Images of protesters storming the Reichstag building in Berlin prompted outrage in Germany. This has fueled a debate on whether anti-coronavirus demonstrations should be banned in general.
To allow or prohibit demonstrations — this question can often divide opinion, not least when officially approved protests spiral out of control or even turn violent.
But freedom of assembly — along with free elections — is one of the core pillars of democracy.
Germany, in particular, shies away from overly fast or extensive restrictions on free assembly because of its relatively recent experiences of dictatorship. The authors of Germany's postwar democratic constitution dedicated Article 8 of the new law of the land to precisely this issue. It reads:
(1) All Germans shall have the right to assemble peacefully and unarmed without prior notification or permission.
(2) In the case of outdoor assemblies, this right may be restricted by or pursuant to a law.
These formulations may be short and sweet, but the further laws governing how public gatherings can be controlled are less so. Those rules are made up of 33 paragraphs in total.
Rules on freedom of assembly do not apply to political parties outlawed in Germany. So, had the 2017 bid by German states to deem the far-right NPD party illegal been successful, its members would not have been permitted to take part in Saturday's march.
There are limitations on symbols and clothing at public protests. An array of fascist symbols from Adolf Hitler's government are not legal in modern Germany.
Furthermore, in reference to the legacy of Hitler's brownshirts, protesters are not permitted to wear clothing or items of clothing that resemble a uniform and are designed to serve as "an expression of a collective political set of convictions."
But right-wing groups in Germany try to circumvent such rules by using controversial symbols from history. Often they reach further back than the Nazi period, to use symbols from imperial-era Germany instead — the black, white and red imperial flag, or even the imperial war flag with an eagle and cross, for example. Both of these are permitted, while Nazi-era swastikas are not.
When a contentious planned and previously approved protest reaches the courts, very often paragraph 15 of the rules on gatherings plays a key role. It says that limitations, or a ban as a last resort, are only possible if there's a demonstrable risk either to public order or the demonstrators' safety by allowing the protest.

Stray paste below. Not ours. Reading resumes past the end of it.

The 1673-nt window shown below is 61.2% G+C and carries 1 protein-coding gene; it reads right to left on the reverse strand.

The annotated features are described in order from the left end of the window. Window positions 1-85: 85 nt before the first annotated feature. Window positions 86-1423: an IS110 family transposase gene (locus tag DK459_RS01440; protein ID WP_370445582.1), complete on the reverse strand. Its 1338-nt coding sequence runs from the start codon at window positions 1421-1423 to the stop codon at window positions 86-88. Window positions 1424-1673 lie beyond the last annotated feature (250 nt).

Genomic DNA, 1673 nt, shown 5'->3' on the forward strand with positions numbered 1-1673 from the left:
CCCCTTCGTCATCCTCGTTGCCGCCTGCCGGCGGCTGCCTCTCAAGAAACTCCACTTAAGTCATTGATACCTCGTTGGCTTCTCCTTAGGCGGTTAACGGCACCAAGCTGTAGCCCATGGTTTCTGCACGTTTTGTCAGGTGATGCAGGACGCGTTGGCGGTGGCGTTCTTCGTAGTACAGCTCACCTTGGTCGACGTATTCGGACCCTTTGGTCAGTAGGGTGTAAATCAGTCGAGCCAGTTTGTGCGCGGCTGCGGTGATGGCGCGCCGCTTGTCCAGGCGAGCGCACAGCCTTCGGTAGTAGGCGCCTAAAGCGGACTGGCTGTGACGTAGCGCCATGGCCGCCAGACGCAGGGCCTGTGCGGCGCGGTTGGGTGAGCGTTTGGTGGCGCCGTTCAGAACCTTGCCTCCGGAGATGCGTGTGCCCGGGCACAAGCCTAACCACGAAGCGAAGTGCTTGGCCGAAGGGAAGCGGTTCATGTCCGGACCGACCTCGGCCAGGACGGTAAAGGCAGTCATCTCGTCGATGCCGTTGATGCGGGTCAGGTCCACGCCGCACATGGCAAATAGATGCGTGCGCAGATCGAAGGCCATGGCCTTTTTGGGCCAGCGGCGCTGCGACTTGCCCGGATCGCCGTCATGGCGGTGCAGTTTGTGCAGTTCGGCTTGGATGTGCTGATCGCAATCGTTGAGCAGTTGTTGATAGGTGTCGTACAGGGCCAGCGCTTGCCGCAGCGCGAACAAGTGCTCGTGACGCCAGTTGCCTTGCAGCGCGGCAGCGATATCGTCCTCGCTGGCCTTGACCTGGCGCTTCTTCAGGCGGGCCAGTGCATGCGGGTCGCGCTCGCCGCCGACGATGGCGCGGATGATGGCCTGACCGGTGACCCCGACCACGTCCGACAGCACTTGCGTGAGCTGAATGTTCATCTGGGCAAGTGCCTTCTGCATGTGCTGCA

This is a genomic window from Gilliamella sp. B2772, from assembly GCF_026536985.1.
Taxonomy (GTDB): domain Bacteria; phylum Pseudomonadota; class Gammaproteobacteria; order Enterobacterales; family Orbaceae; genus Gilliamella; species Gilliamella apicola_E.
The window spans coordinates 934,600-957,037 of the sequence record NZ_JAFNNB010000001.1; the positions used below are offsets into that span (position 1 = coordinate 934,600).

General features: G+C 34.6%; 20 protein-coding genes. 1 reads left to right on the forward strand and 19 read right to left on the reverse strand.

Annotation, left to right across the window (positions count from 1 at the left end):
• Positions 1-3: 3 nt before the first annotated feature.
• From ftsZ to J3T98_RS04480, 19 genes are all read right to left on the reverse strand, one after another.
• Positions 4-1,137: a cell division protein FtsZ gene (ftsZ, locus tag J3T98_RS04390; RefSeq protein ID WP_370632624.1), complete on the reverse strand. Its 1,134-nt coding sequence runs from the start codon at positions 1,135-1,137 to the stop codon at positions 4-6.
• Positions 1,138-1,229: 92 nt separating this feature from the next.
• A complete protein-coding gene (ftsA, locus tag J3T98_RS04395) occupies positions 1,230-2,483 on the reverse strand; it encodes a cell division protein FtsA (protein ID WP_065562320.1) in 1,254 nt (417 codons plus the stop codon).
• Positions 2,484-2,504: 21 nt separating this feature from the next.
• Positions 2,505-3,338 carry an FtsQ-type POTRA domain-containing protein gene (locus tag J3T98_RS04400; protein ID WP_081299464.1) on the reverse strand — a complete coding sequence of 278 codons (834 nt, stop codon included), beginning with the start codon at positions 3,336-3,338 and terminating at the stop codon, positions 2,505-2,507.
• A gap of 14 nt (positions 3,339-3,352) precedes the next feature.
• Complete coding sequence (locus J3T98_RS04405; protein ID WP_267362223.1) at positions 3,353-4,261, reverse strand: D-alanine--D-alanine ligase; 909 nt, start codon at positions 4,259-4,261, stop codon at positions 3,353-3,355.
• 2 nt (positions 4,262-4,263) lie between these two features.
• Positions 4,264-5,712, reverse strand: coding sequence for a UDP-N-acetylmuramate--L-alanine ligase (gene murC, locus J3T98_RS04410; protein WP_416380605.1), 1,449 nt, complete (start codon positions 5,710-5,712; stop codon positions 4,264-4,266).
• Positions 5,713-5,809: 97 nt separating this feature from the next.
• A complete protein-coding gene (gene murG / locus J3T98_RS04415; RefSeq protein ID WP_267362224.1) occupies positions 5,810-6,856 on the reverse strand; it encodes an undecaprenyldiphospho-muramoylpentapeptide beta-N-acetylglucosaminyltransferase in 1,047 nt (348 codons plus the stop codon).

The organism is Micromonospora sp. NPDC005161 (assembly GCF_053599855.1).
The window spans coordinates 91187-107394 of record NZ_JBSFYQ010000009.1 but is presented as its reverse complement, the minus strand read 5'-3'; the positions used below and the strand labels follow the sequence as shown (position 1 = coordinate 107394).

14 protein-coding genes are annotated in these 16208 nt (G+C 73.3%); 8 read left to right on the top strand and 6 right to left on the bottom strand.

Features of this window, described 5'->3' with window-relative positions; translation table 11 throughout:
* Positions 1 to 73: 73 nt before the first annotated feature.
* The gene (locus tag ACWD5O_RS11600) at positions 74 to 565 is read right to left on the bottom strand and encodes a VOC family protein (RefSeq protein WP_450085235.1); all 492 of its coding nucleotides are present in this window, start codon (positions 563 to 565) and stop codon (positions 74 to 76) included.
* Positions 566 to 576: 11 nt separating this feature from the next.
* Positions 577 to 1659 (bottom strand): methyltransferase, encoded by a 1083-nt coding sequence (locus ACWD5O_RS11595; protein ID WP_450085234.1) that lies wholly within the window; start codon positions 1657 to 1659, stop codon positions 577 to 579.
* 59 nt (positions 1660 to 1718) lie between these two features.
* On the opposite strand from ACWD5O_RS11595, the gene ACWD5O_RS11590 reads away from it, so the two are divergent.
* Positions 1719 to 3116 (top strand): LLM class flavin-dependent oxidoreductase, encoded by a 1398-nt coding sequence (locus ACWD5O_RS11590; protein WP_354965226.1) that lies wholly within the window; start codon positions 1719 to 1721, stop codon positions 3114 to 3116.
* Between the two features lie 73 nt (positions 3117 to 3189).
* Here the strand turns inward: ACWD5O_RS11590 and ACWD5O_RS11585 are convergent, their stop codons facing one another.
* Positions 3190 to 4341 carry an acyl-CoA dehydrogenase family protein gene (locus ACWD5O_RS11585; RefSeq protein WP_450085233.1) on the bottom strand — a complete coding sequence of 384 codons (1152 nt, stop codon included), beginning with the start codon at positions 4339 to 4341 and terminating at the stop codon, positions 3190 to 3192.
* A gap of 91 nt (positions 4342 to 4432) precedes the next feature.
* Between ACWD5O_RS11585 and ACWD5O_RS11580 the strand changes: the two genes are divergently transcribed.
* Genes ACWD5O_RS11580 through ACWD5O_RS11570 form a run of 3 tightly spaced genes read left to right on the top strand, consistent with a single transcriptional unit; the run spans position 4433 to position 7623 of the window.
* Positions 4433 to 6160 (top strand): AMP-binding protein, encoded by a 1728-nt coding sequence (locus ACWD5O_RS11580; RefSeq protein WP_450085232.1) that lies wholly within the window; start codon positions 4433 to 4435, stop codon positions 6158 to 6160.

At the previous demonstrations on August 1, protesters in Berlin failed to implement social distancing or wear face masks.
Last week, Berlin police chief Barbara Slowik feared that anti-coronavirus regulations would again be violated, posing a general threat to health.
"The right to life and to avoiding unnecessary injury outweighs the fundamental right to free assembly in this legal balancing act," she said.
But two court rulings disagreed, allowing the demonstrations to go ahead. They ruled that "facts, evidence, and other details" would be necessary to back up these concerns; a "simple suspicion or expectation" did not satisfy them.
The judges also pointed to Berlin's own rules on preventing infection, which put no limit on the numbers of protesters and also mandate face masks only in places where there isn't enough space to keep one's distance.
In theory, the demonstrations could have been held without much problem on Berlin's broad streets and spacious squares, even while maintaining social distancing. Yet, of course, it didn't turn out that way. That's why the police moved to break up the protests. And the court ruling permitting the protests always allowed for this.
However, the courts had stressed that the importance of free assembly was so great that they were concerned about setting "too low" a burden of proof on authorities seeking to show the protests posed a danger.
The police chief had also pointed out that protesters would include "members of extreme right-wing groups."
But Article 5 of Germany's Basic Law guarantees freedom of opinion. And the courts indirectly referred to this when ruling: "So long as there are no concrete indications that the participants' comments will cross into areas that are potentially prosecutable, this [their political orientation] does not stand in the way of holding such a protest."
One thing's no longer clear, especially after this past weekend: whether or not a third major coronavirus skeptics' protest would be permitted in the German capital.
After all, for a second time, the organizers were unable to get participants to keep to the rules they'd agreed with city authorities — despite their stewards and the de-escalation teams who were supposed to keep the protesters in check without the need for police intervention.
Above all, the images at the Reichstag building might be seen as a red line crossed when it comes to future similar decisions.
German law already stipulates that protests in front of the national lower house of parliament, the Bundestag — or the upper house, the Bundesrat — can only take place in weeks when politicians are not in session. That was the case this weekend, which helps explain why the police presence there was light.
But courts and politicians alike will likely want to avoid such scenes going global again.